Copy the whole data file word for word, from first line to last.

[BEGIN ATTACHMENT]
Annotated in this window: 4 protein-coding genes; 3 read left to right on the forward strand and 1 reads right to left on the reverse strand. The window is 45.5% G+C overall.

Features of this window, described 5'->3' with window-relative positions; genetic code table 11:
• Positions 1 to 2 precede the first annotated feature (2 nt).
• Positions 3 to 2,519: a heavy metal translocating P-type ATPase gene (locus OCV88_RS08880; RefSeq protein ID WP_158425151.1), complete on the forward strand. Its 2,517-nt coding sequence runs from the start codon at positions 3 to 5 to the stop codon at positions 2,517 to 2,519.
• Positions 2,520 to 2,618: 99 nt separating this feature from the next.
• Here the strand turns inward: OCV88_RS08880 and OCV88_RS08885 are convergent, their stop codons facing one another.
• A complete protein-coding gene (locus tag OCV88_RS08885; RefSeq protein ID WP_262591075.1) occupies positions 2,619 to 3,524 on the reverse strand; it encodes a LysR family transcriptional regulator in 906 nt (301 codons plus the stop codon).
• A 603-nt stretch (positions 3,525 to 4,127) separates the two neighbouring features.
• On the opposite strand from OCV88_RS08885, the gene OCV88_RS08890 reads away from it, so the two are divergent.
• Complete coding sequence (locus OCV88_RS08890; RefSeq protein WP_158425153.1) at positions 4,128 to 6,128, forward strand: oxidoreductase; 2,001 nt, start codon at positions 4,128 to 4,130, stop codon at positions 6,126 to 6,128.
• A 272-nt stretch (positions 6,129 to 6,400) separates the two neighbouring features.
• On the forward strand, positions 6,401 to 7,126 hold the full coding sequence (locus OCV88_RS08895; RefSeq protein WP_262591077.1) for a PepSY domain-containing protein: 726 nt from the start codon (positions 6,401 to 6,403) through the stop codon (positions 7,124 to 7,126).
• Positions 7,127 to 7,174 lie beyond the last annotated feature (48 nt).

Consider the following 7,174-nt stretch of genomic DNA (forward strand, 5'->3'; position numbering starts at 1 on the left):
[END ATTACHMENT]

Annotated in this window: 4 protein-coding genes; 3 read left to right on the forward strand and 1 reads right to left on the reverse strand. The window is 45.5% G+C overall.

Features of this window, described 5'->3' with window-relative positions; genetic code table 11:
• Positions 1 to 2 precede the first annotated feature (2 nt).
• Positions 3 to 2,519: a heavy metal translocating P-type ATPase gene (locus OCV88_RS08880; RefSeq protein ID WP_158425151.1), complete on the forward strand. Its 2,517-nt coding sequence runs from the start codon at positions 3 to 5 to the stop codon at positions 2,517 to 2,519.
• Positions 2,520 to 2,618: 99 nt separating this feature from the next.
• Here the strand turns inward: OCV88_RS08880 and OCV88_RS08885 are convergent, their stop codons facing one another.
• A complete protein-coding gene (locus tag OCV88_RS08885; RefSeq protein ID WP_262591075.1) occupies positions 2,619 to 3,524 on the reverse strand; it encodes a LysR family transcriptional regulator in 906 nt (301 codons plus the stop codon).
• A 603-nt stretch (positions 3,525 to 4,127) separates the two neighbouring features.
• On the opposite strand from OCV88_RS08885, the gene OCV88_RS08890 reads away from it, so the two are divergent.
• Complete coding sequence (locus OCV88_RS08890; RefSeq protein WP_158425153.1) at positions 4,128 to 6,128, forward strand: oxidoreductase; 2,001 nt, start codon at positions 4,128 to 4,130, stop codon at positions 6,126 to 6,128.
• A 272-nt stretch (positions 6,129 to 6,400) separates the two neighbouring features.
• On the forward strand, positions 6,401 to 7,126 hold the full coding sequence (locus OCV88_RS08895; RefSeq protein WP_262591077.1) for a PepSY domain-containing protein: 726 nt from the start codon (positions 6,401 to 6,403) through the stop codon (positions 7,124 to 7,126).
• Positions 7,127 to 7,174 lie beyond the last annotated feature (48 nt).

Consider the following 7,174-nt stretch of genomic DNA (forward strand, 5'->3'; position numbering starts at 1 on the left):